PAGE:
And what of gender roles and sexual orientation – the various social, romantic and matrimonial mores we so frequently assume to be static, innate and immutable despite the wealth of information across biology and history telling us the opposite? Consider the modern matriarchy of Meghalaya, where power and property descend through matrilineal lines and men are the suffragettes. Consider the longstanding Afghan practice of Bacha Posh, where girl children are raised as boys, or the sworn virgins of Albania – women who live as and are legally considered to be men, provided they remain chaste. Consider the honoured status of Winkte and two-spirit persons in various First Nations cultures, and the historical acceptance of both the Fa’afafine of Samoa and the Hijra of India and South-East Asia. Consider the Biblical relationship described in the Book of Samuel between David and Jonathan of Israel, the inferred romance between Alexander the Great and Hephaestion, and the openly gay emperors of the Han Dynasty - including Emperor Ai of Han, whose relationship with Dong Xian gave rise to the phrase ‘the passion of the cut sleeve’. Consider the poetry of Sappho, the relationship between Alice B. Toklas and Gertrude Stein, the tradition of normative, female-female relationships in Basotho, and the role of the Magnonmaka in Mali – nuptial advisers whose teach women how to embrace and enjoy their sexuality in marriage.

And then there’s the twin, misguided beliefs that Europe was both wholly white and just as racially prejudiced as modern society from antiquity through to the Middle Ages – practically right up until the present day. Never mind that no less than three Arthurian Knights of the Round Table – Sir Palamedes, Sir Safir and Sir Segwarides – are canonically stated to be Middle Eastern, or the fact that people of African descent have been present in Europe since classical times; and not just as slaves or soldiers, but as aristocrats. The network of trade routes known collectively asthe Silk Road that linked Europe with parts Africa, the Middle East, India and Asia were established as early as 100 BC; later, black Africans had a visible, significant, complex presence in Europe during the Renaissance, while much classic Greek and Roman literature was only preserved thanks to the dedication of Arabic scholars during the Abbasid Caliphate, also known as the Islamic Golden Age, whose intellectuals were also responsible for many advances in medicine, science and mathematics subsequently appropriated and claimed as Western innovations. Even in the eighteen and nineteen hundreds, it’s possible to find examples of prominent POC in Europe: Alexandre Dumas, author of The Three Musketeers and The Count of Monte Cristo, was of Creole descent, as was Samuel Coleridge-Taylor, the famous British composer, while Jamaican nurse Mary Seacole was honoured alongside Florence Nightingale for her work during the Crimean War.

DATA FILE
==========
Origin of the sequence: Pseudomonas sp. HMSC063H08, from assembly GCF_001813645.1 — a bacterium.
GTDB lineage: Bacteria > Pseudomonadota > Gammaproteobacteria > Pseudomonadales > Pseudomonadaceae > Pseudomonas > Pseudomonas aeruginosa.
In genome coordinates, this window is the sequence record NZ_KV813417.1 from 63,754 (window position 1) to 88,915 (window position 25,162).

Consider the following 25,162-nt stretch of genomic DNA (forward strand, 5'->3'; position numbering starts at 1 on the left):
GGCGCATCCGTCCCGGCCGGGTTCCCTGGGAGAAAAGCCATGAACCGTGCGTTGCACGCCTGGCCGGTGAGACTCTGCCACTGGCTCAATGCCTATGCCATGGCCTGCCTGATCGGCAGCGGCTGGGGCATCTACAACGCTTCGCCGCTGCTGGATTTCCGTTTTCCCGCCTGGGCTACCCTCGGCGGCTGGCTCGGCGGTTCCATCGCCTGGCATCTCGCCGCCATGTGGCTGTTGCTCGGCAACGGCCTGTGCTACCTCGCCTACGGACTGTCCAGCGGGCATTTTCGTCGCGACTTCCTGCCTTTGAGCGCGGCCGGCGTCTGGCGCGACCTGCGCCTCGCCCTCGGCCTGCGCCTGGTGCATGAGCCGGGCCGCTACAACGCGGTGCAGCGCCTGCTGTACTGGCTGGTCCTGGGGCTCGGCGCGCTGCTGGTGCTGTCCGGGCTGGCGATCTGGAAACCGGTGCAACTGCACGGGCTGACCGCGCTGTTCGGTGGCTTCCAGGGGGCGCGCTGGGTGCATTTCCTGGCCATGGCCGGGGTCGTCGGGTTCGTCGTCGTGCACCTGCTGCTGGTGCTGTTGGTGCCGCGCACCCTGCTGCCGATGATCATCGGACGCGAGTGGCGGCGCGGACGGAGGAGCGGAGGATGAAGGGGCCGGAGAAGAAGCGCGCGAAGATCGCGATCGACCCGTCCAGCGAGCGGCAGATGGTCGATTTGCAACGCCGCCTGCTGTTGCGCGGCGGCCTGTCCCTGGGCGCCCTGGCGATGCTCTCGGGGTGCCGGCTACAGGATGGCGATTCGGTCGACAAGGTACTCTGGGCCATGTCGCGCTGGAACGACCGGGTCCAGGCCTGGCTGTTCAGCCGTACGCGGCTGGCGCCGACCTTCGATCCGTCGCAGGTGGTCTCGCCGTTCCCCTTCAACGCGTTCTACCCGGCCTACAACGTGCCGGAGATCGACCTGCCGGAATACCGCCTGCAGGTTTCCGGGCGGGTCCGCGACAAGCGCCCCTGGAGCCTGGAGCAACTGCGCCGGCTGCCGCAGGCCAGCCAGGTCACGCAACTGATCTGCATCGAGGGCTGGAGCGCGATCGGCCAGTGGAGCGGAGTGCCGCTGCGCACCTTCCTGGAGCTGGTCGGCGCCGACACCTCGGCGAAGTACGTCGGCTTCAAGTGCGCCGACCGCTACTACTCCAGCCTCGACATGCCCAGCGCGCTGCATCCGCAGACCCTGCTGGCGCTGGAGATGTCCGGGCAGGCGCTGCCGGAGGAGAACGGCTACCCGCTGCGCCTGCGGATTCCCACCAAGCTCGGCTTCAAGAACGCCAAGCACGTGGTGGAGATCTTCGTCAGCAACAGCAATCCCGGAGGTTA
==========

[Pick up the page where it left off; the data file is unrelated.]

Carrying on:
I could go on. As exhaustive as this information might seem, it barely scratches the surface. But as limited an overview as these paragraphs present, they should still be sufficient to make one very simple point: that even in highly prejudicial settings supposedly based on real human societies, trying to to argue that women, POC and/or LGBTQ persons can’t so much as wield even small amounts of power in the narrative, let alone exist as autonomous individuals without straining credulity to the breaking point, is the exact polar opposite of historically accurate writing.